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sympathize in the sufferings of those who are in the condition of slaves throughout the world. But while her gaze can extend across the Atlantic; and while her honest and genuine sympathy is often disgraced by the cant and fanaticism of those who would be its organs, surely it cannot be wrong for us to sympathize with those of her own population, whom avarice, or the interests of capital have buried in the bowels of the earth in her mining districts. Delicate women and tender children, as reported to Parliament, were found in the mines, with harness fitted to them, and obliged to drag loads on their hands and knees, after the manner of beasts. Passing from these again, to the pauper class, we see that the Public Economy directs their classification in a manner, such as, in some countries, would be regarded as a violation of the rights of human nature. The dearest ties—even those which constitute the last sweet drop, in the cup of poverty, are rudely disregarded and ruptured. Husbands and wives, parents and children, brothers and sisters, are separated from each other, and distributed in the establishments of public relief, as if they were malefactors, guilty of some social crime. Now, the worst feature in this system of Political Economy is, not precisely that the facts are so; but that the prejudices of the nation, like the principles of the science itself, as looking to individual interest as the life-spring of society, do not allow them even to conceive, that things ought to be otherwise. And so true is this, that according to the recognized principle, you may pass all the various members of society in review, and you will be unable to discover to whom the fault belongs; and in fact, according to the principle of self-interest, the fault belongs nowhere ! Every man for himself.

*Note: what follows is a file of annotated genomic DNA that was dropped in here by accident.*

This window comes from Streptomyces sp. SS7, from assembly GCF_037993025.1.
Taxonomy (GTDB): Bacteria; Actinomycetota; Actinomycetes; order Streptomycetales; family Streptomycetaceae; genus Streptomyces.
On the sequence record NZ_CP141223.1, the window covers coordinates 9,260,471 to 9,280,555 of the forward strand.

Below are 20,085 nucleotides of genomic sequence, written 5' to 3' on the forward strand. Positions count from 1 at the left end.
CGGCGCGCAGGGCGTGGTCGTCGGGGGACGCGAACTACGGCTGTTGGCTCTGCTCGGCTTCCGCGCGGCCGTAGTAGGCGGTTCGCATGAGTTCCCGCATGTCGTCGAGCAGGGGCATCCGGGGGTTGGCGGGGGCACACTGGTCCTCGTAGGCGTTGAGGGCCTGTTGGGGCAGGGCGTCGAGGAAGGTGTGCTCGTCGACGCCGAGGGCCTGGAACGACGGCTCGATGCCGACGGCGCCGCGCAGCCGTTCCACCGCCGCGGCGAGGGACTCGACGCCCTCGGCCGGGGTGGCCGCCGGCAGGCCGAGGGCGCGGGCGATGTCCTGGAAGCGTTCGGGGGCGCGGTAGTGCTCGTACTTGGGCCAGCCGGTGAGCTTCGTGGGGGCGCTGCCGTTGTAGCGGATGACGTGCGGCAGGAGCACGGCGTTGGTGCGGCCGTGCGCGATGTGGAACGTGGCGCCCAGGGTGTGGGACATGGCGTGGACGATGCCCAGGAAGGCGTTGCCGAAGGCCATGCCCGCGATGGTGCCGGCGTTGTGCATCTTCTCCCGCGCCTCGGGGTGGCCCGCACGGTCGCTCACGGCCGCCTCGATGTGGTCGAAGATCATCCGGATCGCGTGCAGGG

It is the contemplation of all this, that has impelled many benevolent, but, as I conceive, mistaken persons, to conclude, that society in general is organized on a vicious principle. Individuals of this description have stood forth, in France, England, and this country also, flattering themselves with the hope of being able to withdraw sorne portion of their fellow beings from the miseries which they regard as essentially connected with the actual state of things. For this purpose, various schemes and schools of Political Economy have made their appearance, encouraging separate systems of private socialism, founded each on some favourite theory. These either have failed, or will fail; and principally for the reason that, while they have discovered the self-interest which operates so injuriouly in the present systems, they have not discovered in those which they would substitute, any other principle of sufficient power to correct it. This can be done only through a renovated faith, and a practical exercise of the virtues prescribed by religion. The tendency of society in general, at leazt in all that appertains to Political Economy, is in the opposite direction; and there is but little hope that its course will be arrested until nations, as well as individuals, shall have been punished for their great social error.